Sturgis Officers Receive Carnegie Medal for Fire Rescue

July 13, 2020
In The News

Sturgis Police Sgts. Dylan Goetsch and Christopher Schmoker said it was just another day at work for them when they pulled 47-year-old Jason McKee out of a burning house in 2018.

In December 2019, the officers were named Carnegie Medal award recipients. On Thursday, July 9, they received their awards, the Rapid City Journal reported.

“When we went there that morning, we didn’t really expect to have what happened happen. Honestly, I thought we were going to get in trouble (when) I told the chief what happened,” Schmoker said at the award ceremony.

The Carnegie Medal is awarded to those in the United States and Canada who risk their lives while saving or attempting to save the lives of others. Goetsch and Schmoker join 16 others in receiving the award this year and are now among 10,135 to receive the award in its history.

Rep. Dusty Johnson presented the awards along with Sturgis Police Chief Gody VanDewater at Sturgis City Hall.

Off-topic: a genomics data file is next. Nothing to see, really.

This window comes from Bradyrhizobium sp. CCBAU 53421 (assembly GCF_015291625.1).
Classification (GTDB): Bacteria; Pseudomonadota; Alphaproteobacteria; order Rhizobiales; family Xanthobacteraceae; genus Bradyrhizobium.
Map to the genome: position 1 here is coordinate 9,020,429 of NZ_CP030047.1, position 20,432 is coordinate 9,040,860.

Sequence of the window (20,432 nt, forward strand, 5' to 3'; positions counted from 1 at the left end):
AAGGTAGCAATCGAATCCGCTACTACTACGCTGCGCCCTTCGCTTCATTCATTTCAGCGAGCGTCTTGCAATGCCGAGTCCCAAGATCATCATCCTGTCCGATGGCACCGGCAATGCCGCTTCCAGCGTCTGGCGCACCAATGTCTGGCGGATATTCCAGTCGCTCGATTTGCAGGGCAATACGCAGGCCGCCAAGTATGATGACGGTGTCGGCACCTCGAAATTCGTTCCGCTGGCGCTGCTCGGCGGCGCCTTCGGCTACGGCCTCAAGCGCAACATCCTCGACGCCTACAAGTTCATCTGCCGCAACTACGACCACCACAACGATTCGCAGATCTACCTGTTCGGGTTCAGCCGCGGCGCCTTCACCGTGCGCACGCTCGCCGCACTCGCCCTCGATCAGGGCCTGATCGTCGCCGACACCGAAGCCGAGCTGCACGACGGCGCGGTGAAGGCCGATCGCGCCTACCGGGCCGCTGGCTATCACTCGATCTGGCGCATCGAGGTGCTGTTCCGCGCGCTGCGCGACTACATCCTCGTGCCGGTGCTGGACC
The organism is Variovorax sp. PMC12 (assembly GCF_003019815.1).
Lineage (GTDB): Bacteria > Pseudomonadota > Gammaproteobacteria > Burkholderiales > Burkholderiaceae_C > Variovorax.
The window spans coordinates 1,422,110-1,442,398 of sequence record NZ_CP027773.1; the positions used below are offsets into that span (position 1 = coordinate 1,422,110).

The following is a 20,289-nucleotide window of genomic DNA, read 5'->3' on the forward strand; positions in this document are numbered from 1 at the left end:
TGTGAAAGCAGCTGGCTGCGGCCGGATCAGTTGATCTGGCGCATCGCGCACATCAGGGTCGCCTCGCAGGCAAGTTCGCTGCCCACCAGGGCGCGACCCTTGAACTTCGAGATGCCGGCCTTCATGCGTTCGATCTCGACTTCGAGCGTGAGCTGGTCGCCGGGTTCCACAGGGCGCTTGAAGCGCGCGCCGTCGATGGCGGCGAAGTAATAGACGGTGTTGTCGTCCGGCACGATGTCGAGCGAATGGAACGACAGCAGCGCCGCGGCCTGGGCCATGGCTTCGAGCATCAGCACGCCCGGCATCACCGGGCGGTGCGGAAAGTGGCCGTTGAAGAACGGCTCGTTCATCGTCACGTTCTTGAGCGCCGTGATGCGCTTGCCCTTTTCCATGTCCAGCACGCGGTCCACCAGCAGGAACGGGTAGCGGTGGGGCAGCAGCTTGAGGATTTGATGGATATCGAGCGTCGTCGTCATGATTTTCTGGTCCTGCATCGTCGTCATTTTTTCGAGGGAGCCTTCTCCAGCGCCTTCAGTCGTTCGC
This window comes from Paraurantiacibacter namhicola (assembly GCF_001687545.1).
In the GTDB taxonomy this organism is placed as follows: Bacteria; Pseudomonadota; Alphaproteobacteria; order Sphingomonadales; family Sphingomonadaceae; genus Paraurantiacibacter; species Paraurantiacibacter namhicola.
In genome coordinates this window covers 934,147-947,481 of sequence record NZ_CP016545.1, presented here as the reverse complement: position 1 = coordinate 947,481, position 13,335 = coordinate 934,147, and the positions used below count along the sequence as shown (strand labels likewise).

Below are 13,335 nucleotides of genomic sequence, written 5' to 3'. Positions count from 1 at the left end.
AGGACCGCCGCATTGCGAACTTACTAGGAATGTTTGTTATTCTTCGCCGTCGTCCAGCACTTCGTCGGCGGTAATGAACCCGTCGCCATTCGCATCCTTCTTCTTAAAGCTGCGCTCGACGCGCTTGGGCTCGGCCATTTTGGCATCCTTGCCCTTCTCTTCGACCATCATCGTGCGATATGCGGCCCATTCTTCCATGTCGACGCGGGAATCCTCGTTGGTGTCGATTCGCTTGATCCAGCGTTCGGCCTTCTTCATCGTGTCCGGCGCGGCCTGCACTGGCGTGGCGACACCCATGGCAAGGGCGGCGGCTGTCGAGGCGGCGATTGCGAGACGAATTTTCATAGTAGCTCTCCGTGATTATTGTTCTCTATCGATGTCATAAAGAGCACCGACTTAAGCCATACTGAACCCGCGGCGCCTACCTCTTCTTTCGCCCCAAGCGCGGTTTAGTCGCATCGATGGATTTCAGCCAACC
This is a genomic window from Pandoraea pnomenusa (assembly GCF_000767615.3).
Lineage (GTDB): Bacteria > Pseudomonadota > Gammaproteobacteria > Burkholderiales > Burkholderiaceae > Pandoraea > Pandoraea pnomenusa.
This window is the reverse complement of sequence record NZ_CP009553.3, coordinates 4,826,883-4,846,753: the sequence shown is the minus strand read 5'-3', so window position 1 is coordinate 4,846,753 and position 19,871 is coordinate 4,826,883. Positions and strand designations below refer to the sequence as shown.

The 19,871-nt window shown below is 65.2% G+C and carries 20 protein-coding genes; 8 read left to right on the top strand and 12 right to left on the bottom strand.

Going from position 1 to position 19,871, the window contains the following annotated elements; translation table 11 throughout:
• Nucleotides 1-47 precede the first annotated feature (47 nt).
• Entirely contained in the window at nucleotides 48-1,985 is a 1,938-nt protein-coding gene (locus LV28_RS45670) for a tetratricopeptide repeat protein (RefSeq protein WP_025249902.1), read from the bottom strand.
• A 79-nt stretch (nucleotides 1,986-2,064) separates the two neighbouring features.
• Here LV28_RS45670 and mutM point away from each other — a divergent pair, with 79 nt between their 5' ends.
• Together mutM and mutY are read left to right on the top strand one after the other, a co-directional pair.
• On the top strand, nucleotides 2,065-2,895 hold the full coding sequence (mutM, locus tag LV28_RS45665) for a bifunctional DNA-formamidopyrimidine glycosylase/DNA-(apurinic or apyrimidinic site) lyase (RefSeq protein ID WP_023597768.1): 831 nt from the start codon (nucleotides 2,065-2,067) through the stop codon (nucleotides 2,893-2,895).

“This is our nation’s highest honor in recognition of civilian heroism,” Johnson said. “It’s pretty remarkable when you think about it that in South Dakota we churn out people like this.”

Around 5 a.m. May 12, 2018, Goetsch and Schmoker arrived at a burning house and began searching through dense smoke in the home.

VanDewater, who recounted the story during the award presentation, said after entering and exiting the lower level of the house, Goetsch climbed a ladder below McKee’s bedroom window. When he opened it, he heard the man breathing.

He climbed back down and re-entered the house through the front door with Schmoker with wet T-shirts over their mouths and noses. They then ran to McKee’s room, dragged him down the stairs and out of the house.

McKee was hospitalized for smoke inhalation and inhalation burns to his lungs. Goetsch and Schmoker sustained minor smoke inhalation.

Sturgis patrol officer Benny Page said he arrived on scene shortly after Goetsch and Schmoker left the building.

“I was able to see them covered in the smoke, smut and ash,” he said. “It’s kind of neat to be secondarily involved.”

Schmoker and Goetsch said when they started telling other people what happened, it became more clear what they accomplished.

“When you start to tell people the story and hear other peoples’ reactions, you’re like, ‘oh…’ or you realize it was a bigger deal than you thought it was,” Schmoker said.

Schmoker and Goetsch previously received Lifesaving Awards from the City of Sturgis.